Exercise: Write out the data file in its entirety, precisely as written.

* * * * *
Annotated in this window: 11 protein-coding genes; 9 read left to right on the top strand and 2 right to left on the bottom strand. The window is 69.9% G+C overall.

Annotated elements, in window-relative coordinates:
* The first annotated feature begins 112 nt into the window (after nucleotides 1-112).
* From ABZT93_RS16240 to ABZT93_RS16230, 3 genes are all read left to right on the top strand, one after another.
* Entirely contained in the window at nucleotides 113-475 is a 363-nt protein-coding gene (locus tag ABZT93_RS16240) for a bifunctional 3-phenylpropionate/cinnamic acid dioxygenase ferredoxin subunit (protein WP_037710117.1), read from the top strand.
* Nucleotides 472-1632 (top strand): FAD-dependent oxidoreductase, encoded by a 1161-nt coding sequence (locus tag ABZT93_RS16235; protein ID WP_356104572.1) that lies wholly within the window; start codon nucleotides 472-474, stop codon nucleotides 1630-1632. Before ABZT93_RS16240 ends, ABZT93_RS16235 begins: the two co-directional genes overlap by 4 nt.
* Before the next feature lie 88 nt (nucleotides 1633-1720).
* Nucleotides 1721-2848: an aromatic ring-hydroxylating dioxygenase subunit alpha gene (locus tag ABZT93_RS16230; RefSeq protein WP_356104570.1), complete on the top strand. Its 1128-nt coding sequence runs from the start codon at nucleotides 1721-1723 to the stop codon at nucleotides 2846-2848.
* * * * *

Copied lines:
Annotated in this window: 11 protein-coding genes; 9 read left to right on the top strand and 2 right to left on the bottom strand. The window is 69.9% G+C overall.

Annotated elements, in window-relative coordinates:
* The first annotated feature begins 112 nt into the window (after nucleotides 1-112).
* From ABZT93_RS16240 to ABZT93_RS16230, 3 genes are all read left to right on the top strand, one after another.
* Entirely contained in the window at nucleotides 113-475 is a 363-nt protein-coding gene (locus tag ABZT93_RS16240) for a bifunctional 3-phenylpropionate/cinnamic acid dioxygenase ferredoxin subunit (protein WP_037710117.1), read from the top strand.
* Nucleotides 472-1632 (top strand): FAD-dependent oxidoreductase, encoded by a 1161-nt coding sequence (locus tag ABZT93_RS16235; protein ID WP_356104572.1) that lies wholly within the window; start codon nucleotides 472-474, stop codon nucleotides 1630-1632. Before ABZT93_RS16240 ends, ABZT93_RS16235 begins: the two co-directional genes overlap by 4 nt.
* Before the next feature lie 88 nt (nucleotides 1633-1720).
* Nucleotides 1721-2848: an aromatic ring-hydroxylating dioxygenase subunit alpha gene (locus tag ABZT93_RS16230; RefSeq protein WP_356104570.1), complete on the top strand. Its 1128-nt coding sequence runs from the start codon at nucleotides 1721-1723 to the stop codon at nucleotides 2846-2848.